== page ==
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Review: PING iBlade Irons

PING's Best Players Irons
The S-series has been a long standing staple of the PING line up. It was the series that most of PING’s pro staff had in their bags. The S series was typically updated every couple seasons with a little twist or tweak. Version after version they would get better, while still retaining similarities with previous generations. This last year saw PING revamp their naming system. With that also came a significant change to the S-Series. It was three years since the s55 irons came out and it was also the last time. The new PING players irons are call the iBlades, and they are PING’s best irons to date.
The PING iBlades are “un-PING like” in how clean their looks are.  PING irons have typically had a whole lot of badging and colors and “stuff” going on in the head.  These however, have about as minimal of looks that you can have in an iron.  These irons are by far PING’s best looking clubs they’ve ever made; it’s not even close!  The simple iBlade across the muscle, PING on the hosel and that’s it, make them very player friendly in terms of looks.  The lack of offset is probably my favorite feature of these irons.  It is so minimal and really makes them appeal to the better golfer, who doesn’t want/need that feature.  The thin top line also makes them look great behind the ball.  The satin finish also looks outstanding from every angle.  It is actually a little fancier than just a plain satin finish; it repels water.  It is called hydropearl chrome which is meant to keep grooves cleaner for better ball contact.

The PING iBlade irons are not “blades.”  While that name for irons is being thrown around rather loosely now in the golf industry, it is fair to say that these are not blades.  They have a good size cavity as well as large tuning slot in the muscle.  Also the fact that they are cast instead of forged means they aren’t real “blades.”  Having said that, they still are the most compact PING iron I’ve ever played and look as clean as most blades out there.

You see the PING iBlades are actually better than blades.  All those features mentioned above which disqualify them from being a blade are also the same things that make them better.  The cavity helps with forgiveness and better weight distribution.  The tuning slot allows a cast head to have a much softer feel.  The size of the head is bigger than a typical blade which also gives some confidence behind the ball.  Plus the tungsten plug in the toe, makes them solid and balanced.

I fit into a stock configuration with PING; standard lofts, lies and grip size.  The DG S300 shafts are one of the stock offerings which I’ve come to appreciate in my irons.  The one area that I’ve been slightly confused is the lie angle colors.  I think I’ve had 3 different colors that are considered the “stock” lie angle.  The G-series was yellow, the older i-series was black and now these are blue.  They have all been the correct lie angle for my swing, but I’m not 100% sure what dot color I am anymore.  I say that in case you were just going to order the green dot irons like you always have with PING, make sure that it is the correct lie angle for your needs.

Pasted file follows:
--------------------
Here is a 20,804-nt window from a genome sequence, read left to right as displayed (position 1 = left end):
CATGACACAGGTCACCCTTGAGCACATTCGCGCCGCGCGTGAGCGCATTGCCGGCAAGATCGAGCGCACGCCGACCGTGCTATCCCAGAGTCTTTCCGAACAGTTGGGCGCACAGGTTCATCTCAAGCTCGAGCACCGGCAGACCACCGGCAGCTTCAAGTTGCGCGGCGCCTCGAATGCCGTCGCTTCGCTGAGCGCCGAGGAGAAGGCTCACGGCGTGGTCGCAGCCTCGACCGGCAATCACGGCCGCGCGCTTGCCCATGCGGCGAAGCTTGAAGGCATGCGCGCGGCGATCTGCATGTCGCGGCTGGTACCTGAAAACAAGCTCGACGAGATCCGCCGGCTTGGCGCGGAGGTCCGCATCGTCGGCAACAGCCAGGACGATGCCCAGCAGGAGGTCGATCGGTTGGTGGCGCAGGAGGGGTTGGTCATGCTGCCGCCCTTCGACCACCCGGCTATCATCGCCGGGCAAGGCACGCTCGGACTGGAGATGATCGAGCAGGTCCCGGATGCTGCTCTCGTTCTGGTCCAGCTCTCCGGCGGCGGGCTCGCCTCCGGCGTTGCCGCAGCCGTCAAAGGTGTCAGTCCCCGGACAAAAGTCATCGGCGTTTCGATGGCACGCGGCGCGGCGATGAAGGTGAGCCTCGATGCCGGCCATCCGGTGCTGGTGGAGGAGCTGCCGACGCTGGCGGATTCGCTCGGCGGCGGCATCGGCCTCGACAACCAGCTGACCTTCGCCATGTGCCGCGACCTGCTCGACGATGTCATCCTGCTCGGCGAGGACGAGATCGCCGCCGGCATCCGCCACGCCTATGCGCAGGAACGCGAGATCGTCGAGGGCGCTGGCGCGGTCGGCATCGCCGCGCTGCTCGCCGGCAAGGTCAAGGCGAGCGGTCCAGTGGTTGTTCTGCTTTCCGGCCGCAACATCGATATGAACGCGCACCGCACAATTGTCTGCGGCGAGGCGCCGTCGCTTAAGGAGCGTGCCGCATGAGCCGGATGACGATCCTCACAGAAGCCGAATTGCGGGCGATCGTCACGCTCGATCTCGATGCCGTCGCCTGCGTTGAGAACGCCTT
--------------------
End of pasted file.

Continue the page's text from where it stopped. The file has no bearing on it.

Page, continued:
I recently moved to AZ and I am learning the differences of playing golf here compared to my previous courses in MN.  I’m understanding why PING, being from AZ, continues to make cast irons.  The ground here is hard and the many desert courses can be very hard on clubs.  These, as expected of all PING irons, are very durable.  They are also set up very well in terms of the sole for hitting off of the hard turf conditions.  The leading edge is blunted nicely and the bounce is just right for these conditions.  That’s not to say that these won’t work well in lush conditions, but just that they make a nice divot and pick the ball cleaning off firm ones.
When I got the PING iBlades to the course I was really happy with the way that they control the golf ball.  One of the features that better players are looking for is shot making ability.  They don’t always want high, straight and long.  While those aren’t bad things, sometimes being able to move the ball a little one way or the other can be valuable.  The feature that I liked the most has to be the spin control.  These actually put good spin on the ball, I’d say more spin than most irons.  That allowed me to really stick shots close to pins.  While the 1000 rpms per iron number has been a “standard”, these exceeded that mark on every irons, which meant even long irons would hit and hold.  Yet the additional spin didn’t cause them to balloon in the wind, nor spin side to side all over the place. 

FlightScope Xi Tour Launch Monitor

PING iBlade Irons – 8-iron
  • Spin: 8231 rpms
  • Launch Angle: 29.1*
  • Dispersion: 3.1 yds
  • Club Head Speed: 85.9 mph
  • Ball Speed: 109.2 mph
  • Total Distance:  153.4 yds
  • Carry Distance:  150.7 yds

PING has made many good irons over the years, but these have to be their best.  The looks are the best by far, but the performance is going to have “players” liking them in the bag.  They aren’t true blades, but they offer more forgiveness than a traditional blade.  The long tuning port and tungsten in the toe give these a very solid, muted feel at impact.  The minimal offset, traditional lofts and gentle sole make for a very playable compact iron.  You’re not going to be wowed by distance, but the additional spin should have you hitting more precise shots into greens and having them hold.  The PING iBlade Irons are their best players irons, dare I say best irons to date.

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For more information:

Quick Hits
+Clean looks
+Improved feel
+Compact shape
+Minimal offset
+Great spin

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